Google took an important step on Monday in the development of Google Wave, opening its servers up to outsiders who want their own waves to communicate with the outside world.
A "wave" is a stream of messages that blends traditional e-mail, instant messaging, file sharing, and workplace collaboration tools. There have been plenty of supporters and detractors of Google Wave, Google's bid to reinvent e-mail as a combination of such services. But Google's implementation of Wave is going to be only one part of the story: outside developers will have the opportunity to build their own wavelike services using the Google Wave API set.
And those outside implementations will be able to communicate with each other using the Google Wave Federation Protocol, now that Google has opened up federation of wave servers. This means that if Company A built its own wave servers, it could interact with Company B's wave servers through a public peer-to-peer network facilitated by Google.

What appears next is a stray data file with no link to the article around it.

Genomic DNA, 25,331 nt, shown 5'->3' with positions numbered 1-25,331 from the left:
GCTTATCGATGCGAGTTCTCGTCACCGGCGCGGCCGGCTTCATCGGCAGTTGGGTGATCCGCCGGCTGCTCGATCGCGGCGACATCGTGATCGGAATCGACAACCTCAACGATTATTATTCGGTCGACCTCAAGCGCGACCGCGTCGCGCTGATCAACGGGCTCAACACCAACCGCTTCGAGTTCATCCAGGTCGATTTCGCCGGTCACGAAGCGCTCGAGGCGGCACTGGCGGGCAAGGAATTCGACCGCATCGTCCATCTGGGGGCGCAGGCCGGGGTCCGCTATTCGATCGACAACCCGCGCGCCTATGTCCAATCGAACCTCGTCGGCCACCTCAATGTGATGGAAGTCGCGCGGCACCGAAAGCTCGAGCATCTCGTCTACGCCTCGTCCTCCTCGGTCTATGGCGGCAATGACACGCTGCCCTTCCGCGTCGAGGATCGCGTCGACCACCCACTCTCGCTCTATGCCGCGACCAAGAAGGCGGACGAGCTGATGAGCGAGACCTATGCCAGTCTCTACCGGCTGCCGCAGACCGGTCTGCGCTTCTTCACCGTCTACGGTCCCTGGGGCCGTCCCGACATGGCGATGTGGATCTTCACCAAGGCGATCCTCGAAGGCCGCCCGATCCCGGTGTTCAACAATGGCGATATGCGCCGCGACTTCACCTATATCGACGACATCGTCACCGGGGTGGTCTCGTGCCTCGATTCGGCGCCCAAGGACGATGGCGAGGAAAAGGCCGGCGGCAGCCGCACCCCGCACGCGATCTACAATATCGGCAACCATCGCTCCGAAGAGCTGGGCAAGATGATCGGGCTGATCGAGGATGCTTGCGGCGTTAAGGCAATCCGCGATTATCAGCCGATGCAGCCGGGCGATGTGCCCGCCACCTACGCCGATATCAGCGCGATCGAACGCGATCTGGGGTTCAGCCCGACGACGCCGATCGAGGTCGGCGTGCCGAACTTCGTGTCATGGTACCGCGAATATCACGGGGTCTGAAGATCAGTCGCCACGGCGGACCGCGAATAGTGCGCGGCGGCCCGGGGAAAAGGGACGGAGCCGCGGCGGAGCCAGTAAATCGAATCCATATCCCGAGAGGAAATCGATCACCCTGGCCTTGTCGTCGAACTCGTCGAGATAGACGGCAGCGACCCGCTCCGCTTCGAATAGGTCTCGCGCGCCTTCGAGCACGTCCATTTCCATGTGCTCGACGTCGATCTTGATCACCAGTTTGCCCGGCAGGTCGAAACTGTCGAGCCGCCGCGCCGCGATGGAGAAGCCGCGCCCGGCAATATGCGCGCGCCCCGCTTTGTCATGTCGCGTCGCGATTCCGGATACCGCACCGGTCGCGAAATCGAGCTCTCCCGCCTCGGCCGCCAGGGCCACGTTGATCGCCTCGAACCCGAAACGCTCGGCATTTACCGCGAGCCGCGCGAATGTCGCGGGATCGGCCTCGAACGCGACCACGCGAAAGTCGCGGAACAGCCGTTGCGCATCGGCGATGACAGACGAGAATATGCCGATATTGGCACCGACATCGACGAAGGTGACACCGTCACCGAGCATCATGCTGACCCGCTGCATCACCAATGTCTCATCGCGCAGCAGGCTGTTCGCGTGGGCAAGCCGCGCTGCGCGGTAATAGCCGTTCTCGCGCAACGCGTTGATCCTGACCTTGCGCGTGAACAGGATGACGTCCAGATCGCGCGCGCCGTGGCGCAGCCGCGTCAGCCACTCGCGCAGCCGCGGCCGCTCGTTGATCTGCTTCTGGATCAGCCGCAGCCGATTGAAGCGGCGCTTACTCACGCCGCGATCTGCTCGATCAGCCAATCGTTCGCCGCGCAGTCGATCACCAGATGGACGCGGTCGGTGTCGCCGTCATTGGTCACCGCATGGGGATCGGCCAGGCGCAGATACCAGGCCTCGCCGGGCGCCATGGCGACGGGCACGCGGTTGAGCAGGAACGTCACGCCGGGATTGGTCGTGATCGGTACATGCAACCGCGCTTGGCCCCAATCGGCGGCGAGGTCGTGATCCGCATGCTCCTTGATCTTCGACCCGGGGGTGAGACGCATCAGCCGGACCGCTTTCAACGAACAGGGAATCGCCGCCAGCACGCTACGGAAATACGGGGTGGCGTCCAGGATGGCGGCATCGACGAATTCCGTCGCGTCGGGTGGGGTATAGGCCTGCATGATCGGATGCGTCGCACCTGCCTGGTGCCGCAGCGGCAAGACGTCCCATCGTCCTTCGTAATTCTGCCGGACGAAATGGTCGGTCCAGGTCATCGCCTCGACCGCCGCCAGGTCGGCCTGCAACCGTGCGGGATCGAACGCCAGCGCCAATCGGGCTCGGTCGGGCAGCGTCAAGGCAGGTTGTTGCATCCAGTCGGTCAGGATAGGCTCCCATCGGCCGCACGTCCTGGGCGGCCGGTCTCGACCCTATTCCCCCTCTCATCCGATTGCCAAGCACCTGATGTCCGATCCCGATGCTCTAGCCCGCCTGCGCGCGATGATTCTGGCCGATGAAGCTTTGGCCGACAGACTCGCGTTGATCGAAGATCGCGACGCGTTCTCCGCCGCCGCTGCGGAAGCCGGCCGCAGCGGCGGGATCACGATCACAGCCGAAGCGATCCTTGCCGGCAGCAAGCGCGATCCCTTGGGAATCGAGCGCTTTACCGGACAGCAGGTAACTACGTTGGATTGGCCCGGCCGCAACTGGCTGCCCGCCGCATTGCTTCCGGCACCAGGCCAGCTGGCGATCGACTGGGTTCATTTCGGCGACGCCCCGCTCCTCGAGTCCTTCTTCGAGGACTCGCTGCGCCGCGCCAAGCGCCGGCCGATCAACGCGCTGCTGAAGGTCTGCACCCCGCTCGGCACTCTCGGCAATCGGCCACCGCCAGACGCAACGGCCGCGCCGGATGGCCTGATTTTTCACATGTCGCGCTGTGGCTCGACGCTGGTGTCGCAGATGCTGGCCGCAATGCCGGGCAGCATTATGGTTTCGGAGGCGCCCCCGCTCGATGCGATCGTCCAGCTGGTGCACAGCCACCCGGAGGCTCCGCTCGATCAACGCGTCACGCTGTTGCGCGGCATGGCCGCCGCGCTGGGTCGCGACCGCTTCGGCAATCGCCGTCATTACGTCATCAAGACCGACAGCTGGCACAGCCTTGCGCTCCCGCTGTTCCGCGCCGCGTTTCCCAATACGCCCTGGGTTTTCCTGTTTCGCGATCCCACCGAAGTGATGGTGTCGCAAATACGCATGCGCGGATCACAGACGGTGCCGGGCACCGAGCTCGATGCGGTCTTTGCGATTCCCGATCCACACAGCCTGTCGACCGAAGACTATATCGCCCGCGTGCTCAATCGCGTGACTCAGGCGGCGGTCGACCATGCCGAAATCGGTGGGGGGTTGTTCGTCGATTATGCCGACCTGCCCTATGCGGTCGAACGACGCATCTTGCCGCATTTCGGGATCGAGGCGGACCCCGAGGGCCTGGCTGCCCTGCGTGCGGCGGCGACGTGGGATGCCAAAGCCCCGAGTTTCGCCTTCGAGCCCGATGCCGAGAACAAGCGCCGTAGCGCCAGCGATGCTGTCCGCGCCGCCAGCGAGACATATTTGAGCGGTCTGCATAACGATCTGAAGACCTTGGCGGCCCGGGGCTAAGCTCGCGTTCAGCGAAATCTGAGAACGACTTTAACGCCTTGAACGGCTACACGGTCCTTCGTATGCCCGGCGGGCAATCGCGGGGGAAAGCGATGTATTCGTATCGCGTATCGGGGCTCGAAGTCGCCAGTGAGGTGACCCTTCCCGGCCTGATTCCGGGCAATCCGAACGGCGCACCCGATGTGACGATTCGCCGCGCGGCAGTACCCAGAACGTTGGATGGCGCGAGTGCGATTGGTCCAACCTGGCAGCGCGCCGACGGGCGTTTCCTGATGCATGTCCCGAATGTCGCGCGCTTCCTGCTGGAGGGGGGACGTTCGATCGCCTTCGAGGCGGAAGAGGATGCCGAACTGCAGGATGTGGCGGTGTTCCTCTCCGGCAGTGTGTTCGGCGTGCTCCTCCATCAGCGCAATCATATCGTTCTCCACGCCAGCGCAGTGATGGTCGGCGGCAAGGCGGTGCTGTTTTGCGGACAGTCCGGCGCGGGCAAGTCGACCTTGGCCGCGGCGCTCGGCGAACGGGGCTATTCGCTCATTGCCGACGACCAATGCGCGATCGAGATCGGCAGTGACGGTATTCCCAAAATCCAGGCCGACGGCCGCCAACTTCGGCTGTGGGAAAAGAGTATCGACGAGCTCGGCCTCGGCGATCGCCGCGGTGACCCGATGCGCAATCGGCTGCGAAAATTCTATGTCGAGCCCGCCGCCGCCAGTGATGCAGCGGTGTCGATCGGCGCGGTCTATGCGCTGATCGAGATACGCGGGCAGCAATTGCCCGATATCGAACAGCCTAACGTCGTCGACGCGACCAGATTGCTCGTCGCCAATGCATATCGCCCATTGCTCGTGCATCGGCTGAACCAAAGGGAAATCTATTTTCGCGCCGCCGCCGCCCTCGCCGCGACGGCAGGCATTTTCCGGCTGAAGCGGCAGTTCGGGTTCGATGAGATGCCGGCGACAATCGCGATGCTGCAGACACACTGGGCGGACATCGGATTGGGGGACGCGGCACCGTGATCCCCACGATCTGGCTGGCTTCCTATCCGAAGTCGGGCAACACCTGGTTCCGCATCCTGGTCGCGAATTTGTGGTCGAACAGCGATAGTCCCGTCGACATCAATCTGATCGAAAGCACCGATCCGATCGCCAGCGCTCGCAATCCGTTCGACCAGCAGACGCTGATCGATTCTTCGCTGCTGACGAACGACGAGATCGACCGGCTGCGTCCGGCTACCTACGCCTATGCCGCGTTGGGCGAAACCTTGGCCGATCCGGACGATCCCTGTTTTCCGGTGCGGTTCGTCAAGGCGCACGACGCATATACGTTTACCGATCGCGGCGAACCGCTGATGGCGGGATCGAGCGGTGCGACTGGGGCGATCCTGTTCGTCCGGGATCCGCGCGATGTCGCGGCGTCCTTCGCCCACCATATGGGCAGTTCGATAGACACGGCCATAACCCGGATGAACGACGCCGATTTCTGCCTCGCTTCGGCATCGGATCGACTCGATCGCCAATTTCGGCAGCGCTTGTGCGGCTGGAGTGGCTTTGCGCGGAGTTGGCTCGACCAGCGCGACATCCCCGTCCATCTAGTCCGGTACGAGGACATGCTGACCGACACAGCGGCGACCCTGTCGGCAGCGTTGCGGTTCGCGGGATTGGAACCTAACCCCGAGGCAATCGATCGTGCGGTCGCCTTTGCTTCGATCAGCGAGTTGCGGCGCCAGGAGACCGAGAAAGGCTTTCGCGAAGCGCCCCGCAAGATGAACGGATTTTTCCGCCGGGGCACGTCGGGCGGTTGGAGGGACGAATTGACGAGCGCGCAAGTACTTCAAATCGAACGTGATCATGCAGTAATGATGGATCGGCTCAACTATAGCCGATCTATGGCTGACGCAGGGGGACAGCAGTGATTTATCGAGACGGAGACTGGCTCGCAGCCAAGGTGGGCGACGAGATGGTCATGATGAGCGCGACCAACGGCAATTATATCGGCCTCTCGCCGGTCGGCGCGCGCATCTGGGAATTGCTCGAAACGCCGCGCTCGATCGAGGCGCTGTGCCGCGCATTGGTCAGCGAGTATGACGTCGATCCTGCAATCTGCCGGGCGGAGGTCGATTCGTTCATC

At the moment, this is just confined to the developer preview sandbox that was the initial proving ground for Wave. Since its launch, Google has opened up Wave to a wider audience for further testing and bug squashing, with a formal launch not scheduled until early next year.
Wave's complicated interface has not been a resounding hit with early testers, but the combination of external development and a federation service means that others could create more compelling ways to use the technology.